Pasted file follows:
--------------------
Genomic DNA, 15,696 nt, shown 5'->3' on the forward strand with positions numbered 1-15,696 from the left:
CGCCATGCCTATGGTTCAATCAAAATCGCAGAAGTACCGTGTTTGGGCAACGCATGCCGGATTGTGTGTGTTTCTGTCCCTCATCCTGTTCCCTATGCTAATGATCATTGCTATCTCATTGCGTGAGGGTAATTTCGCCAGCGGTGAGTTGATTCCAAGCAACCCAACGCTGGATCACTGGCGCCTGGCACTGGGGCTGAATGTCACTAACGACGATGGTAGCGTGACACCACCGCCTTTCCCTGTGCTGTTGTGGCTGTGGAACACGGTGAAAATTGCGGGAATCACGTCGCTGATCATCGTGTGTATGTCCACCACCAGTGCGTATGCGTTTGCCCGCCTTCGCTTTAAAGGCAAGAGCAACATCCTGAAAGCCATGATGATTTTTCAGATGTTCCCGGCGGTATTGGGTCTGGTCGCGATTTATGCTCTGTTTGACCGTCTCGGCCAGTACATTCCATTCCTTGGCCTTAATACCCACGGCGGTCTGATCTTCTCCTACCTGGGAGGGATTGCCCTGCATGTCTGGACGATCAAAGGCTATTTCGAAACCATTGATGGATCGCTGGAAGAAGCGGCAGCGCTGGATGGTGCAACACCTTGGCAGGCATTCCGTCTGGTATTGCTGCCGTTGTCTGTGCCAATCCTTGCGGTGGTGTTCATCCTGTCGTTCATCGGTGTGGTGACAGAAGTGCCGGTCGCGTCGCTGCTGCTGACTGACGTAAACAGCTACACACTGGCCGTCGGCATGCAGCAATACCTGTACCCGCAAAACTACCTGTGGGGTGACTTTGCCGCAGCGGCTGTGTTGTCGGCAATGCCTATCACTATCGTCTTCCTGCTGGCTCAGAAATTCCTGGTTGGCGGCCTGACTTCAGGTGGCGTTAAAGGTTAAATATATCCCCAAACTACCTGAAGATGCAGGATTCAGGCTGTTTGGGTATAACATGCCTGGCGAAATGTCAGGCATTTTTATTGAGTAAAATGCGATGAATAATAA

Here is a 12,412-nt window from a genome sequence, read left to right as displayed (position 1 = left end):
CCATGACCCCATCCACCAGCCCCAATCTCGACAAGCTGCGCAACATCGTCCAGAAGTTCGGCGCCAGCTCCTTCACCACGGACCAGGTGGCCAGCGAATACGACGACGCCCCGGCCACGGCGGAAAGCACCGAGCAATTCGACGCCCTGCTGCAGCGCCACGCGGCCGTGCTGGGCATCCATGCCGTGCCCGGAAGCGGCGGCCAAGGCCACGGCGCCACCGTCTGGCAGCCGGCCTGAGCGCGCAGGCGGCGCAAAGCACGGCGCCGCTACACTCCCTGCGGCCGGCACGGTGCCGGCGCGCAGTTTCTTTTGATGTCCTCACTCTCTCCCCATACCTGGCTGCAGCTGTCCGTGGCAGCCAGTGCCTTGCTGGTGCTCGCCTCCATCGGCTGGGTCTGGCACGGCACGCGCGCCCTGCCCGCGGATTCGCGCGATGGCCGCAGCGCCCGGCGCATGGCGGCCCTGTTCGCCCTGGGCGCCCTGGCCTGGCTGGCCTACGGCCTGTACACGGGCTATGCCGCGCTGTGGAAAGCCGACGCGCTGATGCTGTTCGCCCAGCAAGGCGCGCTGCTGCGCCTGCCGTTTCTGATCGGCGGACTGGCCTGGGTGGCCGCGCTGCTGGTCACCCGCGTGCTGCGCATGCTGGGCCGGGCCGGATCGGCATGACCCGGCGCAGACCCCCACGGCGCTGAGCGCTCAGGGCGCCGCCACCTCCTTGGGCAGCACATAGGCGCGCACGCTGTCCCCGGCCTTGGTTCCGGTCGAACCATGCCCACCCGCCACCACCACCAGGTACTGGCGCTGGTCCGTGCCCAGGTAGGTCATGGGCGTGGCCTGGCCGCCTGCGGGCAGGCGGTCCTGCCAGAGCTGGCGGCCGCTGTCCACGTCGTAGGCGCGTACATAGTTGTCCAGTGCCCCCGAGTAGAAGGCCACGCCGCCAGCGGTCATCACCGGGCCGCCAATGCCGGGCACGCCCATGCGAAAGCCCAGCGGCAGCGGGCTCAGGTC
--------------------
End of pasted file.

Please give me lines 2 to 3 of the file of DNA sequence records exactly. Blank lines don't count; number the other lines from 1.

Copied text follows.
CGCCATGCCTATGGTTCAATCAAAATCGCAGAAGTACCGTGTTTGGGCAACGCATGCCGGATTGTGTGTGTTTCTGTCCCTCATCCTGTTCCCTATGCTAATGATCATTGCTATCTCATTGCGTGAGGGTAATTTCGCCAGCGGTGAGTTGATTCCAAGCAACCCAACGCTGGATCACTGGCGCCTGGCACTGGGGCTGAATGTCACTAACGACGATGGTAGCGTGACACCACCGCCTTTCCCTGTGCTGTTGTGGCTGTGGAACACGGTGAAAATTGCGGGAATCACGTCGCTGATCATCGTGTGTATGTCCACCACCAGTGCGTATGCGTTTGCCCGCCTTCGCTTTAAAGGCAAGAGCAACATCCTGAAAGCCATGATGATTTTTCAGATGTTCCCGGCGGTATTGGGTCTGGTCGCGATTTATGCTCTGTTTGACCGTCTCGGCCAGTACATTCCATTCCTTGGCCTTAATACCCACGGCGGTCTGATCTTCTCCTACCTGGGAGGGATTGCCCTGCATGTCTGGACGATCAAAGGCTATTTCGAAACCATTGATGGATCGCTGGAAGAAGCGGCAGCGCTGGATGGTGCAACACCTTGGCAGGCATTCCGTCTGGTATTGCTGCCGTTGTCTGTGCCAATCCTTGCGGTGGTGTTCATCCTGTCGTTCATCGGTGTGGTGACAGAAGTGCCGGTCGCGTCGCTGCTGCTGACTGACGTAAACAGCTACACACTGGCCGTCGGCATGCAGCAATACCTGTACCCGCAAAACTACCTGTGGGGTGACTTTGCCGCAGCGGCTGTGTTGTCGGCAATGCCTATCACTATCGTCTTCCTGCTGGCTCAGAAATTCCTGGTTGGCGGCCTGACTTCAGGTGGCGTTAAAGGTTAAATATATCCCCAAACTACCTGAAGATGCAGGATTCAGGCTGTTTGGGTATAACATGCCTGGCGAAATGTCAGGCATTTTTATTGAGTAAAATGCGATGAATAATAA

Here is a 12,412-nt window from a genome sequence, read left to right as displayed (position 1 = left end):